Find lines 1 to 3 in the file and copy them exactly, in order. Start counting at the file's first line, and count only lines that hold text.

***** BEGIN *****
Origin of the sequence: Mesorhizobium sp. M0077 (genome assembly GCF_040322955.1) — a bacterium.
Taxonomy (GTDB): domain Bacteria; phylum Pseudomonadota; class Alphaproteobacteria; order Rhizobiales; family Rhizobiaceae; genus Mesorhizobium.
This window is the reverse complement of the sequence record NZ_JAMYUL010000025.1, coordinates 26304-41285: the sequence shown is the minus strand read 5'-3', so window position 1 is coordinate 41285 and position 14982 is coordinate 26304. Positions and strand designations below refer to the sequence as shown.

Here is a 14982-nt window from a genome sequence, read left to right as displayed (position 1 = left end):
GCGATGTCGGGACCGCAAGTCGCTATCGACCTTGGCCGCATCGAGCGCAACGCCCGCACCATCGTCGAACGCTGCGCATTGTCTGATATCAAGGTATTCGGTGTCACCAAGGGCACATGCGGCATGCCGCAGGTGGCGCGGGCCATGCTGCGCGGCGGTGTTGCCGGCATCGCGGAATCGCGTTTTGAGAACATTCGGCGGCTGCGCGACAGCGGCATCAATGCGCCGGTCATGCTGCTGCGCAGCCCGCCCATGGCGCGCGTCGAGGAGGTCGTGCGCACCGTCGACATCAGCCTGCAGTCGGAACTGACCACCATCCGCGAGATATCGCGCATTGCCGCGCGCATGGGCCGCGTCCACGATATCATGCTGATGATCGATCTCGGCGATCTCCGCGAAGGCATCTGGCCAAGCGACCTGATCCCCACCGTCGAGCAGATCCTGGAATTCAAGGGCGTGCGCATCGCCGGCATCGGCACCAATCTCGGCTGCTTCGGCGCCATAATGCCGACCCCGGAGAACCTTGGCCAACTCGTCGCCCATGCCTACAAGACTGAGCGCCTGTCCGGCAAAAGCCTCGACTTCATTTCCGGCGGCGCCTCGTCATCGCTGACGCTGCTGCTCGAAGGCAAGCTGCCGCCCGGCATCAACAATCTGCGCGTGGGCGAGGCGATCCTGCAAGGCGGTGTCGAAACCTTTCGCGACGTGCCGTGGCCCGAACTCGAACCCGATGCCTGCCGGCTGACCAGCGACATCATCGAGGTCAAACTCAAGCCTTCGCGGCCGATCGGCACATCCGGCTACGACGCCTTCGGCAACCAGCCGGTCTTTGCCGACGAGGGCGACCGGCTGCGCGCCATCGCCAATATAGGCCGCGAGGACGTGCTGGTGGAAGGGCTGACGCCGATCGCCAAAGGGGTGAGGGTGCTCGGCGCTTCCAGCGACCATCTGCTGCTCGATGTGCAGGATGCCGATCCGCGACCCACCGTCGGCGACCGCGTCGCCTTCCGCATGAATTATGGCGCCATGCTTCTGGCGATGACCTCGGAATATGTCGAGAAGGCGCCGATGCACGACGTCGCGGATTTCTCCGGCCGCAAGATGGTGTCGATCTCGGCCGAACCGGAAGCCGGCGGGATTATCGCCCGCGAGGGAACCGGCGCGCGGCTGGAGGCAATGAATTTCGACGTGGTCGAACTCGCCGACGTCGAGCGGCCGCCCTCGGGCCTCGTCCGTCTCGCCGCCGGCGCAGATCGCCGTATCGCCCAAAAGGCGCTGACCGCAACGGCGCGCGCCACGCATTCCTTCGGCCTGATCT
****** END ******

Origin of the sequence: Mesorhizobium sp. M0077 (genome assembly GCF_040322955.1) — a bacterium.
Taxonomy (GTDB): domain Bacteria; phylum Pseudomonadota; class Alphaproteobacteria; order Rhizobiales; family Rhizobiaceae; genus Mesorhizobium.
This window is the reverse complement of the sequence record NZ_JAMYUL010000025.1, coordinates 26304-41285: the sequence shown is the minus strand read 5'-3', so window position 1 is coordinate 41285 and position 14982 is coordinate 26304. Positions and strand designations below refer to the sequence as shown.